For Friday, we can expect freezing rain and/or snow. Totals Thursday night through Friday morning should range from less than an inch from the Fox Valley east to Lake Michigan. Looks like temperatures will warm up enough on Saturday to switch any snow to rain or a mix of rain and snow before precipitation changes back to snow Saturday night before it exits the area. Mainly dry weather is then expected into early next week
Friday: Snow and freezing rain likely before 10am, then rain likely between 10am and noon. Mostly cloudy, with a high near 36.
Saturday: Partly sunny, with a high near 36.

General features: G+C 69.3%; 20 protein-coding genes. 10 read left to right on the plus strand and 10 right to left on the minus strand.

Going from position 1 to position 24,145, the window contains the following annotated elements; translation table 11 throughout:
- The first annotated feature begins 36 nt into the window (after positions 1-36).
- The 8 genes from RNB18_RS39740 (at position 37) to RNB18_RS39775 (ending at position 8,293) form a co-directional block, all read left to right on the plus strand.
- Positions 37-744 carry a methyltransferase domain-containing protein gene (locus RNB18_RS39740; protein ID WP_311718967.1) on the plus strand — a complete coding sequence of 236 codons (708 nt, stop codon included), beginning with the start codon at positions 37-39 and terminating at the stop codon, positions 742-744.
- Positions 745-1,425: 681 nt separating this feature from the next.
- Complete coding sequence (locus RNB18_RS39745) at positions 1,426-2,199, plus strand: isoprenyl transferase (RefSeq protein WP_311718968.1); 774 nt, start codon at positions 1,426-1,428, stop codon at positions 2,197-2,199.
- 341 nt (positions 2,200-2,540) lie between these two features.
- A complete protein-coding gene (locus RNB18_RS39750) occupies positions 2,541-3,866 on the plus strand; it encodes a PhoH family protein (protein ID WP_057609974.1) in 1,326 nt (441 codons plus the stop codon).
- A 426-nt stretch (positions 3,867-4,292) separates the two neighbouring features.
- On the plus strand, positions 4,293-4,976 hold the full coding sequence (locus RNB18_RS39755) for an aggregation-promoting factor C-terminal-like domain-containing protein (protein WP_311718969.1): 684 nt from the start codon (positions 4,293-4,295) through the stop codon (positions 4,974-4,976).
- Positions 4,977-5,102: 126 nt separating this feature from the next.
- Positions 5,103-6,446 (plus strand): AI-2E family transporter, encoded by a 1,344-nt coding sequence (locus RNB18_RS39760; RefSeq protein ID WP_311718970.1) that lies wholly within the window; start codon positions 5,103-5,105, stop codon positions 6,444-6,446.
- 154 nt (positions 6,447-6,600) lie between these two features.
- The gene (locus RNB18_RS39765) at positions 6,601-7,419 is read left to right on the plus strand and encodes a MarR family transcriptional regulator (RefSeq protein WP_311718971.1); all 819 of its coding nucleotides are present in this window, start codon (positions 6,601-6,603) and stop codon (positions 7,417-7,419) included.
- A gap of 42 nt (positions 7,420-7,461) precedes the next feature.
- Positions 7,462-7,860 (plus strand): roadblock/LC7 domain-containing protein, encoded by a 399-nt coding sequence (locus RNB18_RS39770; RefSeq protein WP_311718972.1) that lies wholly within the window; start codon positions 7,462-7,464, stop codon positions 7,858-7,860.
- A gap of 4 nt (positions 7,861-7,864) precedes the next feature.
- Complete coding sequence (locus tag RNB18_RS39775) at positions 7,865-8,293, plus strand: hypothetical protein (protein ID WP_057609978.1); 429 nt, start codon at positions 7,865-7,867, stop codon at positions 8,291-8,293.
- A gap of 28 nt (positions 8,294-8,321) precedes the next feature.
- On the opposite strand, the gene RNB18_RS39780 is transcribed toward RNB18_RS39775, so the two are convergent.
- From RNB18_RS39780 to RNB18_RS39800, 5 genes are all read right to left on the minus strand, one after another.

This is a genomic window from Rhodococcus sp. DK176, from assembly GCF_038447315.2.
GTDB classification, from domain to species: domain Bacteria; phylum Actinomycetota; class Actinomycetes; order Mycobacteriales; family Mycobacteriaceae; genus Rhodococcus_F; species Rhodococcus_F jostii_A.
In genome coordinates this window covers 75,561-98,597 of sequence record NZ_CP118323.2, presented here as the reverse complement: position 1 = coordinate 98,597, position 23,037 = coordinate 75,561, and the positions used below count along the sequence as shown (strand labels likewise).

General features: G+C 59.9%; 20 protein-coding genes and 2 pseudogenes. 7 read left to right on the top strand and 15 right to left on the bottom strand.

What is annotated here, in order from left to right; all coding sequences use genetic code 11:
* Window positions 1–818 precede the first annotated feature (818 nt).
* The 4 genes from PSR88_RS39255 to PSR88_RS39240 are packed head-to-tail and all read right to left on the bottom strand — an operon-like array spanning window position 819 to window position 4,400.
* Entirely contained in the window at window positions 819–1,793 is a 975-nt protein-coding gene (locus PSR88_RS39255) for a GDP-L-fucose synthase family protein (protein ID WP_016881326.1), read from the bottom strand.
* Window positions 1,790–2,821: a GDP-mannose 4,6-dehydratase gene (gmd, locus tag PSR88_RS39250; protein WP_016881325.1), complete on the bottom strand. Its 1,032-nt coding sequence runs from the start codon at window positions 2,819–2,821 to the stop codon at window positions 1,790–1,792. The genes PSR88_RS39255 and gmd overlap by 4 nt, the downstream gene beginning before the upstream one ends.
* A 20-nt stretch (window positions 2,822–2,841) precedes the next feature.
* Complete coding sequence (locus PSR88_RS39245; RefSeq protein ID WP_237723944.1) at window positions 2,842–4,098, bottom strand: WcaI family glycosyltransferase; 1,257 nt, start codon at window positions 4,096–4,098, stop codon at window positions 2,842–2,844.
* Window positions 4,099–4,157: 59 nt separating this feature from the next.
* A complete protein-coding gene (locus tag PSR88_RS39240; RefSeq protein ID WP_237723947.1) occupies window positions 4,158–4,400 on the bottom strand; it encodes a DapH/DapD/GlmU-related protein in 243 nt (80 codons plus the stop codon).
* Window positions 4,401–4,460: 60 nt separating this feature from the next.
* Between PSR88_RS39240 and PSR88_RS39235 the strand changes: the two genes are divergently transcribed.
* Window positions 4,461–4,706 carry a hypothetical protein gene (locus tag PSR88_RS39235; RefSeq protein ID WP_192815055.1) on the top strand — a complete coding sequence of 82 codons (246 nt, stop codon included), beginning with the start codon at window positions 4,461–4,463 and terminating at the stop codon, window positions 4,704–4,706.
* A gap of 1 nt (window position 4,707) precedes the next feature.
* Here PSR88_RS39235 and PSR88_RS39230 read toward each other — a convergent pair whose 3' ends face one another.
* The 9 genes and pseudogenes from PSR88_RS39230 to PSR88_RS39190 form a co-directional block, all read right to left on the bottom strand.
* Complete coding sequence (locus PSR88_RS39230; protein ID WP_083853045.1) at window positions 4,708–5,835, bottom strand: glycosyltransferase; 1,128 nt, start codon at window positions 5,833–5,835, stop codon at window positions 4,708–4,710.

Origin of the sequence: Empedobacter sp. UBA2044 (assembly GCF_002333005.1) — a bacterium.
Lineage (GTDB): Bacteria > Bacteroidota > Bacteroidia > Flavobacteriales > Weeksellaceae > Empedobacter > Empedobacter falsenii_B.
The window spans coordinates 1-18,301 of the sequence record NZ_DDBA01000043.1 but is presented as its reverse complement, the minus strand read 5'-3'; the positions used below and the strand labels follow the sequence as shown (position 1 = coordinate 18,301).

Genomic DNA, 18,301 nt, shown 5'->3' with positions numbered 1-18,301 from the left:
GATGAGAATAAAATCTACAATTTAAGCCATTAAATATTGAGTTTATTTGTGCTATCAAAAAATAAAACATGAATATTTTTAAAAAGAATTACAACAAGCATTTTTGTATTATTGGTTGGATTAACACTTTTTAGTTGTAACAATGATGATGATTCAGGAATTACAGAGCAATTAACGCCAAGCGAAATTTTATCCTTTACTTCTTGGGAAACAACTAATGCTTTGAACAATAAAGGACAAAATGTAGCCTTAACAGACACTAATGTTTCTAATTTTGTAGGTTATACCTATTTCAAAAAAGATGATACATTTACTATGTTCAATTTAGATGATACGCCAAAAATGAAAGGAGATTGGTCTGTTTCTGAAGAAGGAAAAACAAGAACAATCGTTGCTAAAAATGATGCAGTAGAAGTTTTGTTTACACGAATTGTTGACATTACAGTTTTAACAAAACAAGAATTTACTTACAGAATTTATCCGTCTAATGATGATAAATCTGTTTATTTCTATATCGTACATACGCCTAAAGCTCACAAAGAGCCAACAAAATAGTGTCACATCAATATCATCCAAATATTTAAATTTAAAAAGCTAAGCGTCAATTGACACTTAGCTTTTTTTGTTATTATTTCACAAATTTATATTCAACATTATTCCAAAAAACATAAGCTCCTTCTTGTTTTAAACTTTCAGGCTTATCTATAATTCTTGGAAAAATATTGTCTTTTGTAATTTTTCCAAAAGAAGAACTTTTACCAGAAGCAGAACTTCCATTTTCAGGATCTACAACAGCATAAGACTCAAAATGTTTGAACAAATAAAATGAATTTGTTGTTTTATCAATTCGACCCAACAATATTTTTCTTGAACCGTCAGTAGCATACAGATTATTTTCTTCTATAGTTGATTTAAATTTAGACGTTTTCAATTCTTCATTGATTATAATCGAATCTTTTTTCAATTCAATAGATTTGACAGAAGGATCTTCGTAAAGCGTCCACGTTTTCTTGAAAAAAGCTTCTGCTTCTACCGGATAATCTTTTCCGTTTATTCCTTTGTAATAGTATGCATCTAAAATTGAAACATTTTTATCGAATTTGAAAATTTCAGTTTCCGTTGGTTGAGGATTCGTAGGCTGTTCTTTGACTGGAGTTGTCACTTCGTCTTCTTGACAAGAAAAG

Sunday: A chance of snow showers, mixing with rain after 11am, then gradually ending. Partly sunny, with a high near 37.
All weather predictions are based in science with information gathered from the National Weather Service, and are subject to change depending on the weather.
Growing up in Michigan, Ryan Heise began keeping a fishing journal detailing the weather conditions and can still recall his hometown weatherman’s name. His fascination with weather has never wavered and began to heighten when planning surf trips while living in Florida. Now proud to call Door County home, he has found a new fascination with the unique microclimate of Door County.